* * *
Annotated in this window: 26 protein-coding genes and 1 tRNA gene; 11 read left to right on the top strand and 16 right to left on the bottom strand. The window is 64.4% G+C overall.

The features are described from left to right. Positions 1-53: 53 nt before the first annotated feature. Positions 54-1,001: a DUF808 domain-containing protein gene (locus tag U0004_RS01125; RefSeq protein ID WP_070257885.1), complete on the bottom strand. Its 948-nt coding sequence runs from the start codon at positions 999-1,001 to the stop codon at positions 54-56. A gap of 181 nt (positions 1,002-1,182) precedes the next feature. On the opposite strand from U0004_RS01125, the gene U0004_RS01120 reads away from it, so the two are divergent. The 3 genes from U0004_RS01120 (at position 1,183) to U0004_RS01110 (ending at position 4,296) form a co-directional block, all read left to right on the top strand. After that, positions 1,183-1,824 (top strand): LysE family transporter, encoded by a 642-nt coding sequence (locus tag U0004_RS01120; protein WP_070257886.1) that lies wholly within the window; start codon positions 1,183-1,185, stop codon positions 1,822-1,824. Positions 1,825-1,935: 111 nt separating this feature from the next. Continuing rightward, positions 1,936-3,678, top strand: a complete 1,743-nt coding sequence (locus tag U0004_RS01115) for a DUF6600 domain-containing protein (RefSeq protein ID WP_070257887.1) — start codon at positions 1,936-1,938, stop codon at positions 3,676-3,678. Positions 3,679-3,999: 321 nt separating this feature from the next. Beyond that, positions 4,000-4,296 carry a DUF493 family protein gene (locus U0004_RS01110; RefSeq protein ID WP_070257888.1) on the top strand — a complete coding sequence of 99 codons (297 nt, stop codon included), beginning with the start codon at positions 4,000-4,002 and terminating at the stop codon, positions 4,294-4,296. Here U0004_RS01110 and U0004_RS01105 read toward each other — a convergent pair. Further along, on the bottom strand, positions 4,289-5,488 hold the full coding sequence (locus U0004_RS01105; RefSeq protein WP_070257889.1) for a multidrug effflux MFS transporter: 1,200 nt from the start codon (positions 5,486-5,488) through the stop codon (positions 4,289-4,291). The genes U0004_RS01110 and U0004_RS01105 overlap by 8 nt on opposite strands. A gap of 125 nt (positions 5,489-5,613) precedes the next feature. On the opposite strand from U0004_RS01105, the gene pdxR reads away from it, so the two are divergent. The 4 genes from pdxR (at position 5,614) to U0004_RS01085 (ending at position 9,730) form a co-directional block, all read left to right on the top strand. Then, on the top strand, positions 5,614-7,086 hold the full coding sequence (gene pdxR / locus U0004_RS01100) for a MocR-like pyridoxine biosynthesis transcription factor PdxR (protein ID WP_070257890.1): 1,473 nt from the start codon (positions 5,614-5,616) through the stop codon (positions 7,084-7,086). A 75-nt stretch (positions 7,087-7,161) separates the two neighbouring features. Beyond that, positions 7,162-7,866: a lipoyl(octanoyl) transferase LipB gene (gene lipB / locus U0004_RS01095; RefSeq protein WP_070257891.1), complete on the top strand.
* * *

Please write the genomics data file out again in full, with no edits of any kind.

Annotated in this window: 26 protein-coding genes and 1 tRNA gene; 11 read left to right on the top strand and 16 right to left on the bottom strand. The window is 64.4% G+C overall.

The features are described from left to right. Positions 1-53: 53 nt before the first annotated feature. Positions 54-1,001: a DUF808 domain-containing protein gene (locus tag U0004_RS01125; RefSeq protein ID WP_070257885.1), complete on the bottom strand. Its 948-nt coding sequence runs from the start codon at positions 999-1,001 to the stop codon at positions 54-56. A gap of 181 nt (positions 1,002-1,182) precedes the next feature. On the opposite strand from U0004_RS01125, the gene U0004_RS01120 reads away from it, so the two are divergent. The 3 genes from U0004_RS01120 (at position 1,183) to U0004_RS01110 (ending at position 4,296) form a co-directional block, all read left to right on the top strand. After that, positions 1,183-1,824 (top strand): LysE family transporter, encoded by a 642-nt coding sequence (locus tag U0004_RS01120; protein WP_070257886.1) that lies wholly within the window; start codon positions 1,183-1,185, stop codon positions 1,822-1,824. Positions 1,825-1,935: 111 nt separating this feature from the next. Continuing rightward, positions 1,936-3,678, top strand: a complete 1,743-nt coding sequence (locus tag U0004_RS01115) for a DUF6600 domain-containing protein (RefSeq protein ID WP_070257887.1) — start codon at positions 1,936-1,938, stop codon at positions 3,676-3,678. Positions 3,679-3,999: 321 nt separating this feature from the next. Beyond that, positions 4,000-4,296 carry a DUF493 family protein gene (locus U0004_RS01110; RefSeq protein ID WP_070257888.1) on the top strand — a complete coding sequence of 99 codons (297 nt, stop codon included), beginning with the start codon at positions 4,000-4,002 and terminating at the stop codon, positions 4,294-4,296. Here U0004_RS01110 and U0004_RS01105 read toward each other — a convergent pair. Further along, on the bottom strand, positions 4,289-5,488 hold the full coding sequence (locus U0004_RS01105; RefSeq protein WP_070257889.1) for a multidrug effflux MFS transporter: 1,200 nt from the start codon (positions 5,486-5,488) through the stop codon (positions 4,289-4,291). The genes U0004_RS01110 and U0004_RS01105 overlap by 8 nt on opposite strands. A gap of 125 nt (positions 5,489-5,613) precedes the next feature. On the opposite strand from U0004_RS01105, the gene pdxR reads away from it, so the two are divergent. The 4 genes from pdxR (at position 5,614) to U0004_RS01085 (ending at position 9,730) form a co-directional block, all read left to right on the top strand. Then, on the top strand, positions 5,614-7,086 hold the full coding sequence (gene pdxR / locus U0004_RS01100) for a MocR-like pyridoxine biosynthesis transcription factor PdxR (protein ID WP_070257890.1): 1,473 nt from the start codon (positions 5,614-5,616) through the stop codon (positions 7,084-7,086). A 75-nt stretch (positions 7,087-7,161) separates the two neighbouring features. Beyond that, positions 7,162-7,866: a lipoyl(octanoyl) transferase LipB gene (gene lipB / locus U0004_RS01095; RefSeq protein WP_070257891.1), complete on the top strand.